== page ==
October 15, 2020
There is no debate today….When I think about today’s extreme polarization in US society, however, I become concerned about public morality. It has nothing per se to do with being a Republican or a Democrat, or being left or right of center. It has everything to do, however, with our survival.
Public morality – what some call civic virtue — refers to ethical standards for public behavior. The survival of democracy depends on it. A democracy is a social system in which citizens are bound to fellow citizens, with each individual bearing social as well as personal responsibilities. Public morality governs everyday life: the decisions we make, how we treat ourselves and others, and what we think about the world — about nature, business, culture, religion, family life, and so on. Openness is essential as well as serious reflection and engagement.
Without a healthy public morality, democracy collapses into either chaos or authoritarian dictatorship.
Those dangers are very real today. Public morality is often cast aside in authoritarian dictatorships because social order is maintained not by adherence to shared public values but by fidelity to the dictates and wishes of the authoritarian leader. Authoritarian leaders like chaotic situations in which people living in fear can be kept obedient and dependent on the leader.
In a healthy democracy there are certain generally held moral principles. Key primary values, for example, are that murder is immoral, theft is immoral, harming innocent people is immoral, and lying is immoral. When these immoral actions are turned into social virtues or social normalities, society is in trouble. Think about contemporary militia and vigilante groups.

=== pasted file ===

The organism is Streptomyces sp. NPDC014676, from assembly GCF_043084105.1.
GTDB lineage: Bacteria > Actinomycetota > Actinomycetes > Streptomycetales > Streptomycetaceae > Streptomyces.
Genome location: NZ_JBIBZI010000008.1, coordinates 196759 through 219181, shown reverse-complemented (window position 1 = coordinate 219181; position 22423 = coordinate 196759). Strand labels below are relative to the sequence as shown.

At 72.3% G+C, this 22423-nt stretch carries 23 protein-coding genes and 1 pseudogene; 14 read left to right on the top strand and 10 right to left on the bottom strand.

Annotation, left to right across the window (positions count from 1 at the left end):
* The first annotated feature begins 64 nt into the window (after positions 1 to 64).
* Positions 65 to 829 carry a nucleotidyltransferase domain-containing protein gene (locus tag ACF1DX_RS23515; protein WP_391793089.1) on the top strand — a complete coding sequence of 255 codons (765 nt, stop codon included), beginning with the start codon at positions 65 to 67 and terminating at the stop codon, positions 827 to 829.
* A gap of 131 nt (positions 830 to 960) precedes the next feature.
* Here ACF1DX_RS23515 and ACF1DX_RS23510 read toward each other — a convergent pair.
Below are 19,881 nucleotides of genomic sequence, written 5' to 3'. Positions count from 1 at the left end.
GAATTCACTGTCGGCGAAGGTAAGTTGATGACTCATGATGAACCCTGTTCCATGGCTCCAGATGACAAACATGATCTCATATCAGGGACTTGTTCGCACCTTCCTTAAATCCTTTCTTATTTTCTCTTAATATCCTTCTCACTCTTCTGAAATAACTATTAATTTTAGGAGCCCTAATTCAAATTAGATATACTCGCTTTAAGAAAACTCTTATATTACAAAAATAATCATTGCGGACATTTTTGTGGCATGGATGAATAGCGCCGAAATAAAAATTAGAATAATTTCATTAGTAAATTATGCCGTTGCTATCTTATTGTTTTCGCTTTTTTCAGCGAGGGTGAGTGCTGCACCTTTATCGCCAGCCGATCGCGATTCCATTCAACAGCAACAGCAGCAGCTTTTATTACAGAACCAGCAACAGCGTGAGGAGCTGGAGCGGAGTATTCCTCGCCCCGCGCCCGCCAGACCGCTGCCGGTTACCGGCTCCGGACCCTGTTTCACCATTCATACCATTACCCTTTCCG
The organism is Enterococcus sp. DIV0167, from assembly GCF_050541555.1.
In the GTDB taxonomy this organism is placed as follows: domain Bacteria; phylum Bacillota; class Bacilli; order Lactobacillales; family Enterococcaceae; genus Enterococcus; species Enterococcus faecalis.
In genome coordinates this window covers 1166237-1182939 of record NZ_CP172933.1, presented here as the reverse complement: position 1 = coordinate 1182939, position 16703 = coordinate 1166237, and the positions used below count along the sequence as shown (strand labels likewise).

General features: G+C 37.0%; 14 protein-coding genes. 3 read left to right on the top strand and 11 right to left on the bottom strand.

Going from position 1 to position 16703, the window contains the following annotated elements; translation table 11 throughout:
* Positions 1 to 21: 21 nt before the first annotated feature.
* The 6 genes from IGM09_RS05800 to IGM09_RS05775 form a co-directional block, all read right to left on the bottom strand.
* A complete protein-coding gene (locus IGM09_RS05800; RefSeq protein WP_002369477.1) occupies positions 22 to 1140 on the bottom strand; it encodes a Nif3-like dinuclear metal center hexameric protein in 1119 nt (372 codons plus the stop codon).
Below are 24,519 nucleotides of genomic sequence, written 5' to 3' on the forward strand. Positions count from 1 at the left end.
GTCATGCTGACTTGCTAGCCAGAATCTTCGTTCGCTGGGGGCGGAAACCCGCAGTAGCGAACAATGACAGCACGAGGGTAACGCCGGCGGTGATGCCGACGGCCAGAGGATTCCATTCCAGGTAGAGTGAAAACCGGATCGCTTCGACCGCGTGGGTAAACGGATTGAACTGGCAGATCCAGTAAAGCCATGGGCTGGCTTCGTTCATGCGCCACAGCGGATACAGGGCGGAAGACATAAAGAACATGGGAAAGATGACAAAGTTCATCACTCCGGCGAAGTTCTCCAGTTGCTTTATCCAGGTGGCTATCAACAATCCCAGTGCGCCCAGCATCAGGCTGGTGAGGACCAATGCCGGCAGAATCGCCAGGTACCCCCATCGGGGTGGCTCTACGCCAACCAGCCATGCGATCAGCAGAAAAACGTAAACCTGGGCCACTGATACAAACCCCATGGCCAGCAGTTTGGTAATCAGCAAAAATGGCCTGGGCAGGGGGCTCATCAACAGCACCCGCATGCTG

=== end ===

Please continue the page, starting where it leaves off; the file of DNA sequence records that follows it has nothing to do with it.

Public morality insures, in effect, the survival of the human spirit. By the “human spirit” I mean those positive aspects of humanity that people show toward one another: empathy, respect, generosity, connection, emotional bonding, and identifying with the other. These elements require a sense of equality and a demand for human rights and justice in all domains of life, especially social and economic justice. Extremely self-centered righteousness leads to conflict, not cooperation; to fear, not hope; to aggression, not mutual respect; and to suspicion, not trust.
People set and adjust their public morality through interaction with family and friends, and with social, religious, political, and educational groups with whom they identify.
After the next presidential election, regardless who wins and becomes president in January, we will still need to safeguard our democracy based on shared common-good public morality. Maintaining the common good means caring not just for ourselves but taking responsibility for the well-being of others.
As the American philosopher, George Lakoff, stressed in a recent book: “Houses fall apart if they are not maintained, so do democracy and the gifts of democracy that we barely notice and take for granted: the right to vote, public education, human rights, due process, unbiased news, clean water, clean air, national parks, safe food, good jobs, ethical banking practices, affordable mortgages, fair elections.” [The Little Blue Book: Talking and Thinking Democratic]
And a closing thought from the French philosopher and writer Voltaire (1694 – 1778): “Those who can make you believe absurdities, can make you commit atrocities.”
It’s all part of public morality and avoiding polarization and chaos. – Jack